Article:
Instructor: Dr. Durell Bouchard
Office Hours: MWF: 1:10-2:10, TTH: 1:40-2:40, also by appointment or open door
Office: Trexler 365-C
This course is the first in a three course sequence designed to introduce students to the fundamental concepts of computer science including the underlying foundations from discrete mathematics. The course focuses on the design of algorithms to solve problems, the basics of mathematical logic, and the implementation of the algorithms in the programming language Python. Students will gain familiarity with the Linux operating system and the Emacs text editor as they develop programs.
Intended Learning Outcomes: At the end of the course the successful student will be able to
design, implement (in the Python programming language), and test algorithms to solve small to moderate size problems, appropriate for an introductory course. In particular, to implement the algorithms the student will be able to
use the basic control structures (conditionals and loops), data structures (lists and dictionaries), and modules provided by the Python language.
implement Python classes.
explain the fundamental concepts underlying objects, classes, and methods.
use the Linux command line interface for running Python programs and navigating the Linux file structure.
express integers in twos complement and vice versa and be able to perform and understand computer arithmetic.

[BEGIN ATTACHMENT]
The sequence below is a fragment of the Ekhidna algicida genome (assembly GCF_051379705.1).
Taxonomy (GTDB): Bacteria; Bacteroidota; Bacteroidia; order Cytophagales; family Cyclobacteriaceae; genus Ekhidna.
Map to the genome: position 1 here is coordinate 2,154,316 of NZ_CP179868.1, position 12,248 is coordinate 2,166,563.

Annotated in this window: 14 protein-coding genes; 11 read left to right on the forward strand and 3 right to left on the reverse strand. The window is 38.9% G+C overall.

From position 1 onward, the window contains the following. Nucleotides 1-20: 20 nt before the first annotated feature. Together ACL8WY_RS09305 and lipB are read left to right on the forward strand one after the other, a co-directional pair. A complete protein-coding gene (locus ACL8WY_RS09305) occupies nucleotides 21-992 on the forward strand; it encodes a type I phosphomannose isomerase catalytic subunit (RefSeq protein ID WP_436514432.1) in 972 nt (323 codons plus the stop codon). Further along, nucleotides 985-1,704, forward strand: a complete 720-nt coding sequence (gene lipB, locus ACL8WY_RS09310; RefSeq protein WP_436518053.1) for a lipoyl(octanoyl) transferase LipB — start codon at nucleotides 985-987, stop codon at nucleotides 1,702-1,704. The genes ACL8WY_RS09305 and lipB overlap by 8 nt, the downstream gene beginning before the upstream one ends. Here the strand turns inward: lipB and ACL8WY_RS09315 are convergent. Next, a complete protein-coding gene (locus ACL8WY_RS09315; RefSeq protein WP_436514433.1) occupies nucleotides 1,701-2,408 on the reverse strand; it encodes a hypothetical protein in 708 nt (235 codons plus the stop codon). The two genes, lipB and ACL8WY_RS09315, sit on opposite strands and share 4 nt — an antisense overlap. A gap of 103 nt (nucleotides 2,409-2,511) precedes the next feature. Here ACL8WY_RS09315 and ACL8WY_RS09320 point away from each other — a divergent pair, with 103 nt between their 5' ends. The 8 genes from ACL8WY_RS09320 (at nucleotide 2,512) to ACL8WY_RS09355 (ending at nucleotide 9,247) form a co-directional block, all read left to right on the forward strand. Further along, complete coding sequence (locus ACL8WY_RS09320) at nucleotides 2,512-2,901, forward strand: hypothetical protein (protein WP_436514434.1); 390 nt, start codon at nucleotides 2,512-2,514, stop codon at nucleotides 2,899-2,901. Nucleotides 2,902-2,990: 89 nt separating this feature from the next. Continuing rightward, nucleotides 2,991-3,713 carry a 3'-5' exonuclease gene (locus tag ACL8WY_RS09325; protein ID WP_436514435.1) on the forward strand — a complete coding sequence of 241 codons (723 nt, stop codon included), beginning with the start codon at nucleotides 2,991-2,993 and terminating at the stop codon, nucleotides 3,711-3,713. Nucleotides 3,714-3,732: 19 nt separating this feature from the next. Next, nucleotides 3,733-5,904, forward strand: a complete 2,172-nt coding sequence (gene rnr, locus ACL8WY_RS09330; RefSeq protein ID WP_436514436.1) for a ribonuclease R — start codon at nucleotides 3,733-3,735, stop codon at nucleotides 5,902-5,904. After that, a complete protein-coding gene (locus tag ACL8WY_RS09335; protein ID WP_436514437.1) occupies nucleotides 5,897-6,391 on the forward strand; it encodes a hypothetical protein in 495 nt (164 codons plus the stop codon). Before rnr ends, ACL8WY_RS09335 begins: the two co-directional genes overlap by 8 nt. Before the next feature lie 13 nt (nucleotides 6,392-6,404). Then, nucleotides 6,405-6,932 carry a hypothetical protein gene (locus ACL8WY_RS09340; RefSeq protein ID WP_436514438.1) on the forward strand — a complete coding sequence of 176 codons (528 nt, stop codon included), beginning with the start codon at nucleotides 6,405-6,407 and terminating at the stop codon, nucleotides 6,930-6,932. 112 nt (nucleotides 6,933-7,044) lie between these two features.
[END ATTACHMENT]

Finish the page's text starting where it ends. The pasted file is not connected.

prove logical equivalences and correctly use logical equivalences in writing Boolean expressions in programs.
Prerequisites: There are no formal prerequisites for this course; however, a strong aptitude for math usually predicts success in the course. Prior experience with programming or with Linux is not necessary.
Text: How to Think Like a Computer Scientist: Learning with Python: Interactive Edition 2.0, by Bradley Miller and David Ranum, Runestone Interactive, 2015.
Lab: This course has a required one-hour lab after every class (MWF 3:20PM – 4:20PM). The purpose of the lab is to give the student a structured experience in software design, implementation, and testing, and to increase the student’s ability to use and understand the tools available for software development in the Linux environment. Unless otherwise specified, the lab itself must be done during the lab session and turned in before leaving. Associated with most labs will be pre-lab and post-lab assignments. The pre-lab assignments are designed to prepare students for lab. The post-lab assignments are designed to reinforce lab concepts. Both pre-lab assignments and post-lab assignments are due before the beginning of class. Late lab work, including pre-lab and post-lab assignments, will receive no credit.
Assignments: In addition to regular reading and lab work, there will be weekly programming assignments. These assignments are designed to give the student the opportunity to put into practice the problem solving and programming skills they have learned. As such they are one of the most important aspects of the course both for student learning and for assessment. The assignments will vary in length and difficulty. You are encouraged to start on them immediately when assigned and get help from the instructor as needed.